"you don’t have to travel too far afield to encounter worthy subject matter, it now occurs to me you don’t even have to leave your home! Take your kitchen (or mine) for example: here is to be found fruits & vegetables, glassware, cutlery, pots & pans, things in bottles, etc., all kinds of good stuff. If you really get into this, you could take your (hand-held) camera to the farmer’s market or grocery store and take external shots (as I did with several of these). Certain vegetables (and fruits) seem to lend themselves to this sort of thing." Read the entire article here: Kitchenography: The Art Of Kitchen Photography
"Consider this as a challenge or assignment: open your refrigerator and see how many items could work as subject matter (do enough of this and you’ll never look at certain fruits and / or vegetables the same way!). Additionally, some vegetables, if they’ve been around for awhile (or not stored properly), can develop roots or new sprouts. Pattern possibilities abound." Read the entire article here: Kitchenography: The Art Of Kitchen Photography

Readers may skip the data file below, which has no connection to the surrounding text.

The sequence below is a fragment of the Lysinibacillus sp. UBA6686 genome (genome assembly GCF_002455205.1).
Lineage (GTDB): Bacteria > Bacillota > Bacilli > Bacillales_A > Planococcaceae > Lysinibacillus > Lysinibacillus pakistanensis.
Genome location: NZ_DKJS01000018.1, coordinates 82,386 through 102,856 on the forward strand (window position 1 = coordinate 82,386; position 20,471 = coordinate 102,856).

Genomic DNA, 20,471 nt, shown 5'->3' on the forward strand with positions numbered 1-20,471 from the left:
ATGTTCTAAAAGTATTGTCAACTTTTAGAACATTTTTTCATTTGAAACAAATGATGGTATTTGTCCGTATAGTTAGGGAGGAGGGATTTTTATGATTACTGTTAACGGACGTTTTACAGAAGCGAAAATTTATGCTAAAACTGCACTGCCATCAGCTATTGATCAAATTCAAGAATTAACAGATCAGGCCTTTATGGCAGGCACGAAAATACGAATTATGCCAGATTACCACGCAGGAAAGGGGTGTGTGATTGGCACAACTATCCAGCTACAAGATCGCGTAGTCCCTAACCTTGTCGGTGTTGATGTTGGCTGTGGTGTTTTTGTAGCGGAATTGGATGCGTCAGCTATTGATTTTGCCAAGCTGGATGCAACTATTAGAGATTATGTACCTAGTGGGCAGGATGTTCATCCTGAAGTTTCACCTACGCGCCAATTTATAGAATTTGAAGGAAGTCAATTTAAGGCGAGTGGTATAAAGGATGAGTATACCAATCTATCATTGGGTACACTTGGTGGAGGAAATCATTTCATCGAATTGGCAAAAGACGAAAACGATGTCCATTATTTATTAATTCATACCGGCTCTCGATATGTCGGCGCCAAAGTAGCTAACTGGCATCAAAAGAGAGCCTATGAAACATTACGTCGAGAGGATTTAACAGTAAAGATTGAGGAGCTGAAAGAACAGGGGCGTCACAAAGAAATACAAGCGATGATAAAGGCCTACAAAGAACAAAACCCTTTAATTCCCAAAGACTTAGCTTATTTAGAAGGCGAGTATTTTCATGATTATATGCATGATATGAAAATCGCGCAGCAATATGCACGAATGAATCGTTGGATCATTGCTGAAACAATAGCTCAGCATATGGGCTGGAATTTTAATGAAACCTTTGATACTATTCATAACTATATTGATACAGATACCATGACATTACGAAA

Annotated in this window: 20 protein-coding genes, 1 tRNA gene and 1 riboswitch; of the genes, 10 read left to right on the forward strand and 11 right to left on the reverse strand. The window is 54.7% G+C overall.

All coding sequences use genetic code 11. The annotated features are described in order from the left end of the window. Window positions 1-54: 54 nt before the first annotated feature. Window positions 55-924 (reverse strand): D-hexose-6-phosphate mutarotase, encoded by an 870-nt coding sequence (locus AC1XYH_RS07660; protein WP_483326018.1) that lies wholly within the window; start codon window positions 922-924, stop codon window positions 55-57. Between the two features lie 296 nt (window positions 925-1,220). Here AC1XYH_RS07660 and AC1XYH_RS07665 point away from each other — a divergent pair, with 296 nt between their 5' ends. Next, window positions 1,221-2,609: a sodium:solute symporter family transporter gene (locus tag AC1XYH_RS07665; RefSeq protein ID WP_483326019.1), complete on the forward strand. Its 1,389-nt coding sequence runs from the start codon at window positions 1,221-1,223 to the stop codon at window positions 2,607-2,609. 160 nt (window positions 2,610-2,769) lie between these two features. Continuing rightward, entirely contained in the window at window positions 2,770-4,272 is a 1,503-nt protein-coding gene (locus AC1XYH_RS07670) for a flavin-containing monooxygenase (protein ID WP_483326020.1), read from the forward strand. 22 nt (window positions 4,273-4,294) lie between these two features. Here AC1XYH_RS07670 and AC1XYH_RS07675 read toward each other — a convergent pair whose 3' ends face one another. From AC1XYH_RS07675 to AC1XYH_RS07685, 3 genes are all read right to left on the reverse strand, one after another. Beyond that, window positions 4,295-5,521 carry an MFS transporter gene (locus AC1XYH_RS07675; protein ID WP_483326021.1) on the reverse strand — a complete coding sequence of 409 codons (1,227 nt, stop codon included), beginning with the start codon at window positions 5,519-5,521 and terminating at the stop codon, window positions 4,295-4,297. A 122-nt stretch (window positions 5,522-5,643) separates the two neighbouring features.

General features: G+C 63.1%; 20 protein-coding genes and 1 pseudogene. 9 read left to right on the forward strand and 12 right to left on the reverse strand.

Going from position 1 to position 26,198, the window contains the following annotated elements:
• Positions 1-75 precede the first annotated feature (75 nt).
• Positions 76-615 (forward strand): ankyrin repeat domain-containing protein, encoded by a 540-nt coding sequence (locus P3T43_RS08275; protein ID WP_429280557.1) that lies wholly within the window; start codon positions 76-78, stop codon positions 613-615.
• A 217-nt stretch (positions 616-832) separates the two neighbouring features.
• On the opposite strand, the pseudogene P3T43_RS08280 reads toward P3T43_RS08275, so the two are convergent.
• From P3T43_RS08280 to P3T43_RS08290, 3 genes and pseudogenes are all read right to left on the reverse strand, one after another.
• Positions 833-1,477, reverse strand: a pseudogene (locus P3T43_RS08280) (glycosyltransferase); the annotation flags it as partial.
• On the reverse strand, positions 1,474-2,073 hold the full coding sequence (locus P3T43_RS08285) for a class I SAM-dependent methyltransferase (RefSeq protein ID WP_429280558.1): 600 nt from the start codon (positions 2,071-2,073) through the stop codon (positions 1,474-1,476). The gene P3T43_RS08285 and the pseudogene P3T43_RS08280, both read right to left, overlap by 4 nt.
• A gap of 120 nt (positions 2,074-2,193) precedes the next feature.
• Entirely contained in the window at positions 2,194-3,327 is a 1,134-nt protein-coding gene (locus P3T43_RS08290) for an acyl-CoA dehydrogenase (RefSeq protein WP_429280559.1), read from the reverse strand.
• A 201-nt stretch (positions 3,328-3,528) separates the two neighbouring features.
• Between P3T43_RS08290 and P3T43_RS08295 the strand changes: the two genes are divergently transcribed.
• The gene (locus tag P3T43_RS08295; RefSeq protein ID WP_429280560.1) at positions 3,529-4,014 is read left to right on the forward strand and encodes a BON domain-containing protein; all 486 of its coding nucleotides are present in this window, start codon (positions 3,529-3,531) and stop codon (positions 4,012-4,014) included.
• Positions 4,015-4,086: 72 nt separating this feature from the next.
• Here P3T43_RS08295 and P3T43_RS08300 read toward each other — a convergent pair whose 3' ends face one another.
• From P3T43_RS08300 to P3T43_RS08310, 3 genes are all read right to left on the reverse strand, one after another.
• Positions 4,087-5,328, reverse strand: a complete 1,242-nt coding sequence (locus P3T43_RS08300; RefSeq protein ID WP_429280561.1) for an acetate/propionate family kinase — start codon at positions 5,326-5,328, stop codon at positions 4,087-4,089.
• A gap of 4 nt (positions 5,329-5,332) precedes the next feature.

Read the entire article here: Kitchenography: The Art Of Kitchen Photography
1) If you can see it, you can photograph it.
2) It ain’t the camera, it’s the eyeball / brain (imagination) behind it.
Take Care & Stay Aware (starting in your kitchen!), Warren
, a one-time student (and house guest) of Ansel Adams is a nature photographer concentrating on landscape & detail. After participating in the first year of a new graduate program in Photography at M.I.T. with Minor White, he earned his M.F.A. in Photography under Harry Callahan at the R.I.S.D. in 1968. Gallery:http://www.pbase.com/thekrupgallery Book: Portraits of Passion and Other Dalliances